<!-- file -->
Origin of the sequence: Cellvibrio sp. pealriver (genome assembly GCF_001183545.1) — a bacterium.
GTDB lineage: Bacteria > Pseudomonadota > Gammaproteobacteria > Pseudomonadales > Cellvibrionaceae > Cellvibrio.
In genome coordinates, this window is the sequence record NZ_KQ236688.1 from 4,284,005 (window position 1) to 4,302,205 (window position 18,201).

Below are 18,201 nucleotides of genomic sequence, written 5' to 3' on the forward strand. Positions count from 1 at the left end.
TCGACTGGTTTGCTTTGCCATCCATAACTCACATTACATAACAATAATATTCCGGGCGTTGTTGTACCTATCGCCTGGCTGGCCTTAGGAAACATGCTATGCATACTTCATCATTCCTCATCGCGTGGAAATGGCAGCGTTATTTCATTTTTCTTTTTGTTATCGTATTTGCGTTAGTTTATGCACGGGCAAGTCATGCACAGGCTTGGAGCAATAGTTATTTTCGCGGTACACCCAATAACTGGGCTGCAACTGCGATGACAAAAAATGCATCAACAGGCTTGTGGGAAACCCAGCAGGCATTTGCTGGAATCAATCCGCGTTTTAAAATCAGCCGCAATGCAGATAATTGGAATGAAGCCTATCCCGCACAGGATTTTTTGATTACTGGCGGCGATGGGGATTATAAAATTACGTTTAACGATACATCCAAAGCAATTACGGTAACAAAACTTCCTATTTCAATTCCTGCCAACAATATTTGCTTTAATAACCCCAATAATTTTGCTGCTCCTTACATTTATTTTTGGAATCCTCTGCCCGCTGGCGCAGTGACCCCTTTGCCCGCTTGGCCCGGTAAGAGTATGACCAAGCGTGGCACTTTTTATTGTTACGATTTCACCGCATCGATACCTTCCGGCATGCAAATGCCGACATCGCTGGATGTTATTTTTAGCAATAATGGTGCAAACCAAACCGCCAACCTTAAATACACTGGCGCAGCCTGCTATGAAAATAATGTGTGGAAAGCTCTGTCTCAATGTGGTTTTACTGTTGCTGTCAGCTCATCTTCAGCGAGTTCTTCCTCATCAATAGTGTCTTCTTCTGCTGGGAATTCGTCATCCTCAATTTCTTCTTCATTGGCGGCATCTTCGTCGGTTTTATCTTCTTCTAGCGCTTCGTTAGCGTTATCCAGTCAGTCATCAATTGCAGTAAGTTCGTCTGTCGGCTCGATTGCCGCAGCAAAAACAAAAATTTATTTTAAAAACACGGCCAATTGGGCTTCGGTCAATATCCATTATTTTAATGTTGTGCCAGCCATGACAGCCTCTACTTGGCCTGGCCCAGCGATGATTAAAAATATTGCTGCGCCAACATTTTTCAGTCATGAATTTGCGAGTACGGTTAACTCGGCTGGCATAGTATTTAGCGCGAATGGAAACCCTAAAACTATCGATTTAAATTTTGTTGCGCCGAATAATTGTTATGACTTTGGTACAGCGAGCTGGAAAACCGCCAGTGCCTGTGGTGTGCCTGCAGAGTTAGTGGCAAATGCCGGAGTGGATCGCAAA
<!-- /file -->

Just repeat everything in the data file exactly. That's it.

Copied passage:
Origin of the sequence: Cellvibrio sp. pealriver (genome assembly GCF_001183545.1) — a bacterium.
GTDB lineage: Bacteria > Pseudomonadota > Gammaproteobacteria > Pseudomonadales > Cellvibrionaceae > Cellvibrio.
In genome coordinates, this window is the sequence record NZ_KQ236688.1 from 4,284,005 (window position 1) to 4,302,205 (window position 18,201).

Below are 18,201 nucleotides of genomic sequence, written 5' to 3' on the forward strand. Positions count from 1 at the left end.
TCGACTGGTTTGCTTTGCCATCCATAACTCACATTACATAACAATAATATTCCGGGCGTTGTTGTACCTATCGCCTGGCTGGCCTTAGGAAACATGCTATGCATACTTCATCATTCCTCATCGCGTGGAAATGGCAGCGTTATTTCATTTTTCTTTTTGTTATCGTATTTGCGTTAGTTTATGCACGGGCAAGTCATGCACAGGCTTGGAGCAATAGTTATTTTCGCGGTACACCCAATAACTGGGCTGCAACTGCGATGACAAAAAATGCATCAACAGGCTTGTGGGAAACCCAGCAGGCATTTGCTGGAATCAATCCGCGTTTTAAAATCAGCCGCAATGCAGATAATTGGAATGAAGCCTATCCCGCACAGGATTTTTTGATTACTGGCGGCGATGGGGATTATAAAATTACGTTTAACGATACATCCAAAGCAATTACGGTAACAAAACTTCCTATTTCAATTCCTGCCAACAATATTTGCTTTAATAACCCCAATAATTTTGCTGCTCCTTACATTTATTTTTGGAATCCTCTGCCCGCTGGCGCAGTGACCCCTTTGCCCGCTTGGCCCGGTAAGAGTATGACCAAGCGTGGCACTTTTTATTGTTACGATTTCACCGCATCGATACCTTCCGGCATGCAAATGCCGACATCGCTGGATGTTATTTTTAGCAATAATGGTGCAAACCAAACCGCCAACCTTAAATACACTGGCGCAGCCTGCTATGAAAATAATGTGTGGAAAGCTCTGTCTCAATGTGGTTTTACTGTTGCTGTCAGCTCATCTTCAGCGAGTTCTTCCTCATCAATAGTGTCTTCTTCTGCTGGGAATTCGTCATCCTCAATTTCTTCTTCATTGGCGGCATCTTCGTCGGTTTTATCTTCTTCTAGCGCTTCGTTAGCGTTATCCAGTCAGTCATCAATTGCAGTAAGTTCGTCTGTCGGCTCGATTGCCGCAGCAAAAACAAAAATTTATTTTAAAAACACGGCCAATTGGGCTTCGGTCAATATCCATTATTTTAATGTTGTGCCAGCCATGACAGCCTCTACTTGGCCTGGCCCAGCGATGATTAAAAATATTGCTGCGCCAACATTTTTCAGTCATGAATTTGCGAGTACGGTTAACTCGGCTGGCATAGTATTTAGCGCGAATGGAAACCCTAAAACTATCGATTTAAATTTTGTTGCGCCGAATAATTGTTATGACTTTGGTACAGCGAGCTGGAAAACCGCCAGTGCCTGTGGTGTGCCTGCAGAGTTAGTGGCAAATGCCGGAGTGGATCGCAAA